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Filmmaker Daniel Barnz’s Top Ten Films of All Time

I asked Daniel Barnz the filmmaker behind Phoebe in Wonderland [Thinkfilm: 03/06/2009] the incredibly arduous task of naming me what his top ten films all time were. Here is that list (in alphabetical order) as of February 2009.

Have you ever thought about the movies you can’t live with out? The ones that rule your inner sweet spot — the ones that you would not think twice about bringing to a deserted island. I asked Daniel Barnz the filmmaker behind Phoebe in Wonderland [Thinkfilm: 03/06/2009] the incredibly arduous task of naming me what his top ten films all time were. Here is that list (in alphabetical order) as of February 2009.

Being There. [Hal Ashby/1979] God, this movie is smart. How often are satires as moving/ beautiful as they are funny? And that final moment on the water – now you have to re-evaluate everything you just saw.

The Cook, the Thief, His Wife and her Lover. [Peter Greenaway/1989] Wonderfully, sumptuously weird… and those amazing, endless dollies through walls blow me away.

Heavenly Creatures. [Peter Jackson/1994] That intersection of reality and fantasy – so infectious and disturbing. You understand and almost begin to root for those girls to kill the mother.

La Jetee. [Chris Marker/1962] I find it really hypnotic, and that sequence of the woman in the bed when the photographs almost move at film speed is stunningly romantic.

The Lady Eve. [Preston Sturges/1941] Brilliant wit – “The fish was a poem” – I mean, come on!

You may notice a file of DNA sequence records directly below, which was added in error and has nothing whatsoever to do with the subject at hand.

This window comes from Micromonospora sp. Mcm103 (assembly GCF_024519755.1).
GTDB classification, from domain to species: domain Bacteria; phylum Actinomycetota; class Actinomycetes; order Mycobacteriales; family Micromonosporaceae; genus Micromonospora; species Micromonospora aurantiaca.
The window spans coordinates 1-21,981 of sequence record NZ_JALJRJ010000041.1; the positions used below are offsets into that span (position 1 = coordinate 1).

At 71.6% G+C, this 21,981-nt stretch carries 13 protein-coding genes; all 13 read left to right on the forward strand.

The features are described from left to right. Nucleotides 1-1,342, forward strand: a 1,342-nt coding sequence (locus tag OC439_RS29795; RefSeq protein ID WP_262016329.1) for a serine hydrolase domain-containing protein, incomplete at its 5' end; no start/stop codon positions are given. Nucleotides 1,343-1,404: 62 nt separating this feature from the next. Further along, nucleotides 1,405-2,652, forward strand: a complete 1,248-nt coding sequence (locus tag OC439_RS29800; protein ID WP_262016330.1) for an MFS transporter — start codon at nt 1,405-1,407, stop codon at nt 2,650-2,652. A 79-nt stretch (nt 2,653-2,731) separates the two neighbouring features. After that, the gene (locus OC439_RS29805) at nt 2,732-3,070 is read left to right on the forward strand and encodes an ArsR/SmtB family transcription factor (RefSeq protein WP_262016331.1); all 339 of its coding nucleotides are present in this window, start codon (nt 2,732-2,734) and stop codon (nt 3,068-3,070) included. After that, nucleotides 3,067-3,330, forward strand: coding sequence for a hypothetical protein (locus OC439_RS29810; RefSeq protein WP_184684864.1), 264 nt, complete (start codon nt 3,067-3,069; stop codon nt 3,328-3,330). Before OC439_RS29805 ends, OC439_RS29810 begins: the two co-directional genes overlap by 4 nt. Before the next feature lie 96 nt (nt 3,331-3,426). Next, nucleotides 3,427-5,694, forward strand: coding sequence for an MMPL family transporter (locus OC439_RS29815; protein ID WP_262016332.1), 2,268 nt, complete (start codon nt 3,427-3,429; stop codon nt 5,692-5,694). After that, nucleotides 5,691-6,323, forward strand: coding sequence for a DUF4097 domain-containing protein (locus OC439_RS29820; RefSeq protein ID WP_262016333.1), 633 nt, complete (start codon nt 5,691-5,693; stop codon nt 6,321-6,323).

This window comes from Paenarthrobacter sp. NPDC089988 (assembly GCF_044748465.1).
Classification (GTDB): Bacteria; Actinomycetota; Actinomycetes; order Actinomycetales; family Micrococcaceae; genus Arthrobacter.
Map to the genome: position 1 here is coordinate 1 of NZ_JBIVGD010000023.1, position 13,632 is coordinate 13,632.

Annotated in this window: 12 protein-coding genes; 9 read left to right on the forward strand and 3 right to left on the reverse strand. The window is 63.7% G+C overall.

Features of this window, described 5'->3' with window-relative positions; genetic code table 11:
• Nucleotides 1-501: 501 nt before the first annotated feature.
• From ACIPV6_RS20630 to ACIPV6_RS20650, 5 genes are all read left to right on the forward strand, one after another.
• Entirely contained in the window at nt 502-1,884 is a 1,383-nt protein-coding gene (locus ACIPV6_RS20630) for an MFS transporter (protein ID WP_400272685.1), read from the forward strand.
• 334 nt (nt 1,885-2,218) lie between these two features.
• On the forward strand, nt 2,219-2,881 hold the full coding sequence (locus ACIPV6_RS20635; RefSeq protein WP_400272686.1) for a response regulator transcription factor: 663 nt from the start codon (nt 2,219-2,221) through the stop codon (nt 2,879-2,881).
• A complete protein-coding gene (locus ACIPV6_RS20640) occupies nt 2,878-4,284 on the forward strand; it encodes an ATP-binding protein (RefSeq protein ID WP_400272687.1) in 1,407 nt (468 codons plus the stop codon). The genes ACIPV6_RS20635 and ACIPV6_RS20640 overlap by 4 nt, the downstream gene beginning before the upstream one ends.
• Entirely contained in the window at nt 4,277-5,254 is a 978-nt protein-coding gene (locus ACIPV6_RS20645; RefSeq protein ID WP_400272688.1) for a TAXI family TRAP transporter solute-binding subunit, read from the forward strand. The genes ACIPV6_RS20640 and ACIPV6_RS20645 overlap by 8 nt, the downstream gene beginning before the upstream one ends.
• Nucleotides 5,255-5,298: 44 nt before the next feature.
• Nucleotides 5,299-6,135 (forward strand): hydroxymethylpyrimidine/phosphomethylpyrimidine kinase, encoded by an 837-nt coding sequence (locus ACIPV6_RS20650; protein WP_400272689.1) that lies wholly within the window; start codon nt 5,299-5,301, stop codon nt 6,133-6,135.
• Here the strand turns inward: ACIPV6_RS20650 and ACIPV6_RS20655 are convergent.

Ordinary People. [Robert Redford/1980] Maybe the most perfectly acted film ever? Every moment is so searingly painful, but never bleak.

Poison. [Todd Haynes/1991] The intersection of those three radically different yet thematically connected storylines is genius.

The Red Balloon. [Albert Lamorisse/1956] (My first love.)

Searching for Bobby Fischer. [Steven Zaillian/1993] A film that so completely and perfectly captures the child’s perspective. I think about that moment all the time when the boy turns to his father and asks, “Why are you standing so far away from me?”

The Times of Harvey Milk. [Rob Epstein/1984] I’ve never seen a documentary capture a person’s essential “goodness” so well, and each of those interviewees is so mesmerizing.

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Eric Lavallée is the founder, CEO, editor-in-chief, film journalist and critic at IONCINEMA.com (founded in 2000). Eric is a regular at Sundance, Cannes and TIFF. He has a BFA in Film Studies at the Mel Hoppenheim School of Cinema. In 2013 he served as a Narrative Competition Jury Member at the SXSW Film Festival. He was an associate producer on Mark Jackson's This Teacher (2018 LA Film Festival, 2018 BFI London). In 2022 he served as a New Flesh Comp for Best First Feature at the 2022 Fantasia Intl. Film Festival. Current top films for 2022 include Tár (Todd Field), All That Breathes (Shaunak Sen), Aftersun (Charlotte Wells).

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